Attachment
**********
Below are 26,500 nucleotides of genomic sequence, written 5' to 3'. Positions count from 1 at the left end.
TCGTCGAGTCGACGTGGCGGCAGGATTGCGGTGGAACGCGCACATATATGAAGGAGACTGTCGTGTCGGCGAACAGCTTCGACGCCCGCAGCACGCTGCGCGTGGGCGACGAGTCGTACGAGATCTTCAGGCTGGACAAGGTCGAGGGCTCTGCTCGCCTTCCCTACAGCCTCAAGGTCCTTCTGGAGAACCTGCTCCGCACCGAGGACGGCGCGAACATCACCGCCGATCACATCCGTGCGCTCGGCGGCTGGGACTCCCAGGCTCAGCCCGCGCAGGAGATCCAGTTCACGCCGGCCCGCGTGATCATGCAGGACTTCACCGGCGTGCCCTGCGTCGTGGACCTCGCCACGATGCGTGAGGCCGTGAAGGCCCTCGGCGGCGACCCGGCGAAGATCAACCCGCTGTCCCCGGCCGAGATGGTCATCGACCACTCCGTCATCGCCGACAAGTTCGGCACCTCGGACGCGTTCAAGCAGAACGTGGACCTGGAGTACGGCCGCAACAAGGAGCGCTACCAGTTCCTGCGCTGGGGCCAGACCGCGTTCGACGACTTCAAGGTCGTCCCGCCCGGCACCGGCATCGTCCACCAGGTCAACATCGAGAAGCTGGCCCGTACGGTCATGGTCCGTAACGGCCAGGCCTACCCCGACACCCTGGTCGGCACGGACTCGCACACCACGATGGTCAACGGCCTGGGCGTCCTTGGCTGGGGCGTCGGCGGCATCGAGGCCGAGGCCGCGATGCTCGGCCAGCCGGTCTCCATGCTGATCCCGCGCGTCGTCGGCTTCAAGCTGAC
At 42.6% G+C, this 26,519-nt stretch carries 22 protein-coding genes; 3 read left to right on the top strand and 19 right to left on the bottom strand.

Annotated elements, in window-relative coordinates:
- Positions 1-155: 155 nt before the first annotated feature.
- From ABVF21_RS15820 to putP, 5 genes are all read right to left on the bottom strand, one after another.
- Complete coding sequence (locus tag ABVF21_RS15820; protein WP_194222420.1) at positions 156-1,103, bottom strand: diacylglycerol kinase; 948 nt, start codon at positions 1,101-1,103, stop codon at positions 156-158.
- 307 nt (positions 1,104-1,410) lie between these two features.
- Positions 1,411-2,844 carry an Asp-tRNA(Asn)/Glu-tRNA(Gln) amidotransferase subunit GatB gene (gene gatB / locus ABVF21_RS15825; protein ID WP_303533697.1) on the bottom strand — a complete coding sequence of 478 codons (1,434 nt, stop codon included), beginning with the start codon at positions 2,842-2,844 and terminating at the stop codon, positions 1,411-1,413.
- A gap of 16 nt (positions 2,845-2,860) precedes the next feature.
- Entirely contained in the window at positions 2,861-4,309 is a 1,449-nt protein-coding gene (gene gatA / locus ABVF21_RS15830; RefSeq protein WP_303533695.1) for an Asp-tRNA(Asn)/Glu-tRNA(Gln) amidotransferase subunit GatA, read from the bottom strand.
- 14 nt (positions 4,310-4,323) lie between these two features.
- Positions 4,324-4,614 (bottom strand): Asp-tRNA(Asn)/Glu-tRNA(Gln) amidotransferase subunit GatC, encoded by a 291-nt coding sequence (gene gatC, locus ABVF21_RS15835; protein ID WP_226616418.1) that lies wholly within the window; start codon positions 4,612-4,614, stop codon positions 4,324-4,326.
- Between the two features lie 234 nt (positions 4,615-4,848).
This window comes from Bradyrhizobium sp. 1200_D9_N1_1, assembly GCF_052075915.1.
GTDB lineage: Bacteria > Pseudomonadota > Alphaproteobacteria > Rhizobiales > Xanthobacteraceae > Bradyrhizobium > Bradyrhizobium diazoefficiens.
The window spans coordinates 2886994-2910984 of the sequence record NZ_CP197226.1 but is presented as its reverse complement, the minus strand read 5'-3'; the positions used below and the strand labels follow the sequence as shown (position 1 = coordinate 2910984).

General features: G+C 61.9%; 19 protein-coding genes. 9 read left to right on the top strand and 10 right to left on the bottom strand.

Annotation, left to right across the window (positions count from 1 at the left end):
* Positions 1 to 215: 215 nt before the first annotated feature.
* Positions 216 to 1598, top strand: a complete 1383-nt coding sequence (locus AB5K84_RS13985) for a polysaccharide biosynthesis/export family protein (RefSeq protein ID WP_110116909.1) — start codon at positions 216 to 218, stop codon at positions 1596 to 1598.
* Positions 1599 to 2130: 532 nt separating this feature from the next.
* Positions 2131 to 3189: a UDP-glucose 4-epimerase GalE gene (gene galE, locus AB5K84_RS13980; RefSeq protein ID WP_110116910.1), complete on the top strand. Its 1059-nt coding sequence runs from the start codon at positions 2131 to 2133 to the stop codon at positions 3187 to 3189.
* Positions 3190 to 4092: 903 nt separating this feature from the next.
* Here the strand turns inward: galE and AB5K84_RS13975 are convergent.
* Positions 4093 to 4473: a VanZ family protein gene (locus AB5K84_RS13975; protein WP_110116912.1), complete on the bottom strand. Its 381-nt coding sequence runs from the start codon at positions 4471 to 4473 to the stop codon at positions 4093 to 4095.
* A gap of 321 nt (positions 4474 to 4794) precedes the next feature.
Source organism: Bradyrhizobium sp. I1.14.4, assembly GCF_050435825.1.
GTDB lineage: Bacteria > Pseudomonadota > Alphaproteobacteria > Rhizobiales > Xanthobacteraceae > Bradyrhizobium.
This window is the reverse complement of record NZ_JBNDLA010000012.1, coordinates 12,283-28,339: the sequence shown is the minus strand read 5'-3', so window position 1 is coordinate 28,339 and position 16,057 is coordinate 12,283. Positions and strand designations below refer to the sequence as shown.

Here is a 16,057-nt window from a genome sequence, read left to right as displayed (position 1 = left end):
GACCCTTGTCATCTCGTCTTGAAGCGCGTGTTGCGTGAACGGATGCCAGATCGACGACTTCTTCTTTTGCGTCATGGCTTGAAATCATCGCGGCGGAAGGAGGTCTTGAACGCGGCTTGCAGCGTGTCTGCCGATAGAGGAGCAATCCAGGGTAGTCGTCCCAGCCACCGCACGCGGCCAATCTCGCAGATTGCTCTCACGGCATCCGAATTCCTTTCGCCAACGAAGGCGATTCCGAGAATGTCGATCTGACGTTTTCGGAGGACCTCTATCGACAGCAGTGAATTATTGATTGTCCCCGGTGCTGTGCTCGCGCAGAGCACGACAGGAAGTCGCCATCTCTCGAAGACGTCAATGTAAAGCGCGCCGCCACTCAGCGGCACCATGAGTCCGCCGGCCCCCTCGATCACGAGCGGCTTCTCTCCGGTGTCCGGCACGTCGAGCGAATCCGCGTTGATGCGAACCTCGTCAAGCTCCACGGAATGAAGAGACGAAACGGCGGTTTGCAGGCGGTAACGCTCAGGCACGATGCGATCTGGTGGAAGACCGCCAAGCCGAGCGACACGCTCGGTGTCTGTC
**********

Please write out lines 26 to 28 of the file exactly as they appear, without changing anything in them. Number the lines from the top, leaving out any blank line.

* Positions 4093 to 4473: a VanZ family protein gene (locus AB5K84_RS13975; protein WP_110116912.1), complete on the bottom strand. Its 381-nt coding sequence runs from the start codon at positions 4471 to 4473 to the stop codon at positions 4093 to 4095.
* A gap of 321 nt (positions 4474 to 4794) precedes the next feature.
Source organism: Bradyrhizobium sp. I1.14.4, assembly GCF_050435825.1.